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Arch Craniofac Surg > Volume 19(2); 2018 > Article
Hwang: Trench coats, Cushing, and Gillies
In early spring and in late autumn, stylish dressers love to wear trench coats. Trench coats are raincoats made of waterproof heavy-duty cotton gabardine drill, leather, or poplin. Dandies wear trench coats, which are popular in Seoul and in London. This coat was developed prior to the war, but was adapted for use in the trenches of the World War I (WWI). It was an item of clothing worn by Army officers. I vividly remember Robert Taylor and Vivien Leigh wearing stylish trench coats in “Waterloo Bridge” (1940) (Fig. 1), as well as Humphrey Bogart in “Casablanca” (1942).
The most famous instance of trench warfare was the Western Front in WWI. In this war, the machine gun first appeared. Soldiers stayed in trenches, in which troops were well-protected from the enemy’s fire and sheltered from artillery. In the trenches, soldiers could hide their body. However, their head and face were exposed to the enemy’s fire, and therefore head and facial trauma occurred frequently.
Harvey Cushing (1869–1939) made major contributions to the treatment of head injuries. When he was at a French military hospital in 1917, he extracted fragments of metallic missile shrapnel that were lodged deeply within the brain using electromagnets. During 4 months in 1917, he treated 219 wounded soldiers, including 133 gunshot wounds that penetrated the dura mater. He developed debridement using negative pressure, and dura repair using the fascia lata. He also systematized the treatment of head injuries, reducing mortality among head injury patients.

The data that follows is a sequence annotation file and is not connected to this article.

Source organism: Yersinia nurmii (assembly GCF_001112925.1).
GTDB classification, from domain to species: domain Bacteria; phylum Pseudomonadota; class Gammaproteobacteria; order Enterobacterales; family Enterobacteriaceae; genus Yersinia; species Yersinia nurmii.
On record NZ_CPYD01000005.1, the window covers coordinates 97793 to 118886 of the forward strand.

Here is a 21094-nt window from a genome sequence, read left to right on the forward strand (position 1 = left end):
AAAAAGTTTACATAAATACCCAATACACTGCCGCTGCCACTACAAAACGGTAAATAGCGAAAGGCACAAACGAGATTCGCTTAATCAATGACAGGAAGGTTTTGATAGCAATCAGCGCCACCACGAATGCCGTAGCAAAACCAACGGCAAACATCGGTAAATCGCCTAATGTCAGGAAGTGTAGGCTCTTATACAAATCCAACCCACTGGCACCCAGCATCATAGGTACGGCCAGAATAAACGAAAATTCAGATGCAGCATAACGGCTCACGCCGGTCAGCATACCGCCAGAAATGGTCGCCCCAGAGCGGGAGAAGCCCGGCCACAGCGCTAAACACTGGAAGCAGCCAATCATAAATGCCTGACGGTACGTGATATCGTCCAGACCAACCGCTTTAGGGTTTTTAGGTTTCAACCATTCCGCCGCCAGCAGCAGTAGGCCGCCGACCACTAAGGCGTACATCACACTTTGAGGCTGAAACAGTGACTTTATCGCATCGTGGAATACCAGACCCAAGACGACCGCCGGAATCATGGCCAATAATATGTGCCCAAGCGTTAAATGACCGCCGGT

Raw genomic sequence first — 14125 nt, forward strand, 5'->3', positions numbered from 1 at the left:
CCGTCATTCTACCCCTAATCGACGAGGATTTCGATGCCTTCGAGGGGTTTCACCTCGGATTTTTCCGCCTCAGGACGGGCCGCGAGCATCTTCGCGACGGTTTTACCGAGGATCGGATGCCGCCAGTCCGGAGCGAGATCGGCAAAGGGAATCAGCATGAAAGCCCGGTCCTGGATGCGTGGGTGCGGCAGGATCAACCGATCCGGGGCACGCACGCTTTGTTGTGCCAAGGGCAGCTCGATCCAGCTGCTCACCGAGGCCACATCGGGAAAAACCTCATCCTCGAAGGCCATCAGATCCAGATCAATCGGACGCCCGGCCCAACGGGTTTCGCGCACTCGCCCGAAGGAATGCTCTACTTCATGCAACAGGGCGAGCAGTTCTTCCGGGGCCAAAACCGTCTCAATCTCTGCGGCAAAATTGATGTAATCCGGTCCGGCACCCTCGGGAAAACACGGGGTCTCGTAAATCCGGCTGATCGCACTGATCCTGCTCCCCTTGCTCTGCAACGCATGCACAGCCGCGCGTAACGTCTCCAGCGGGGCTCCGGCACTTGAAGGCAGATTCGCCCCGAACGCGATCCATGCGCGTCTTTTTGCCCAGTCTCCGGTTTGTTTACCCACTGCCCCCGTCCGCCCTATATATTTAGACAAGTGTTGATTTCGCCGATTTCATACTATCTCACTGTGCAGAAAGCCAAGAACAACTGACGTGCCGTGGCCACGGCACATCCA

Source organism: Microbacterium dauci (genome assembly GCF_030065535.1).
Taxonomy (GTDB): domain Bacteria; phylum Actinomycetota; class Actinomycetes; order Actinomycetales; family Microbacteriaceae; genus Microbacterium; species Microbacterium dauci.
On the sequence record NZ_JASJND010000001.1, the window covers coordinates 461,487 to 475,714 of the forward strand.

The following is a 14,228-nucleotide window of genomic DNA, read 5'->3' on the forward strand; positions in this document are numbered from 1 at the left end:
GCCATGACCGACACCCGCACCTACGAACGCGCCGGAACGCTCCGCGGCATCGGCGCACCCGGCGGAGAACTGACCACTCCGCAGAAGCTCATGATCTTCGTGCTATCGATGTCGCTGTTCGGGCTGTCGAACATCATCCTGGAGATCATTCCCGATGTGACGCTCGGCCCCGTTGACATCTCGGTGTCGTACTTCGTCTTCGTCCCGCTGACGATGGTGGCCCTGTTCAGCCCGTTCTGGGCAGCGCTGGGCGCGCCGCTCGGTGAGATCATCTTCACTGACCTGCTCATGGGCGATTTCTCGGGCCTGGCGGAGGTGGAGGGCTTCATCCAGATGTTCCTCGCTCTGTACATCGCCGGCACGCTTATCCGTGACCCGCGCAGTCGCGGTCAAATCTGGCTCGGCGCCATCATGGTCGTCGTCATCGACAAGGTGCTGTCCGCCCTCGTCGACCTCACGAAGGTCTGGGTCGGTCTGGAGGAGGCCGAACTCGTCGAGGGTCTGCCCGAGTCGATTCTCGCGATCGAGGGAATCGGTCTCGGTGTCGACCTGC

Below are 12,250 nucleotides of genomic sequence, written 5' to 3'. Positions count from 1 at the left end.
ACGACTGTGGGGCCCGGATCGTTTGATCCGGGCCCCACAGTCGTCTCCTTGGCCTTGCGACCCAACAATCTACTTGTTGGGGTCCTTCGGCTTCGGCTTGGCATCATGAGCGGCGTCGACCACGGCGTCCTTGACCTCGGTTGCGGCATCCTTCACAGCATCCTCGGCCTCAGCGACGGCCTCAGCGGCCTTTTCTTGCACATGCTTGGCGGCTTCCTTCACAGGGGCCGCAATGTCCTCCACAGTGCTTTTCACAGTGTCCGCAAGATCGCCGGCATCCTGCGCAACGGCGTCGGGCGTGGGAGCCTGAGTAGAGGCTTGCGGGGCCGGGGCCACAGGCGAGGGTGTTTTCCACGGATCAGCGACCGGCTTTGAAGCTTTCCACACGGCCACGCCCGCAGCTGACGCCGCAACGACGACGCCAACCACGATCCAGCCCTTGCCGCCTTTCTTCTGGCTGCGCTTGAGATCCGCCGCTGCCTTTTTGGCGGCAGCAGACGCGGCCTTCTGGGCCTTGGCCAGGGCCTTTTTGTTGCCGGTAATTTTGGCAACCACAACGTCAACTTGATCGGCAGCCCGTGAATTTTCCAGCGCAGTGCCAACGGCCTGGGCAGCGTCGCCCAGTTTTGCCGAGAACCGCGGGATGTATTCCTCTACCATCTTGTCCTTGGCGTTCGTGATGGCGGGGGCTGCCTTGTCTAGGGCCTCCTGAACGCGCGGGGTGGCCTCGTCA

When WWI began, Gillies joined the Royal Army Medical Corps and met many soldiers who had facial trauma. After his returned to England, he devoted himself to facial repairs at the Queen’s Hospital. He developed many plastic surgery techniques. From 1917 to 1925, he performed more than 11,000 operations on 5,000 soldiers with facial injuries. His experiences with head and facial injury became the basis of craniofacial surgery, and his advances were also applied to congenital craniofacial malformations. He wrote “A new principle in the surgical treatment of ‘congenital cleft palate’ and its mechanical counterpart” in 1921. His technique for the treatment of cleft hard and soft palate was based on a combined surgical and dental treatment strategy.
Through treating severely injured faces, he accumulated surgical experiences with the face that led to the development of aesthetic surgery. Most of the principles of modern facial plastic surgery were developed during the 20 years between WWI and WWII. As such, plastic surgery aims for humanity before beauty.


No potential conflict of interest relevant to this article was reported.


This study was supported by a grant from National Research Foundation of Korea (NRF-2017R1A2B4005787).

Fig. 1.
Robert Taylor and Vivien Leigh are wearing stylish trench coats in “Waterloo Bridge (1940).”
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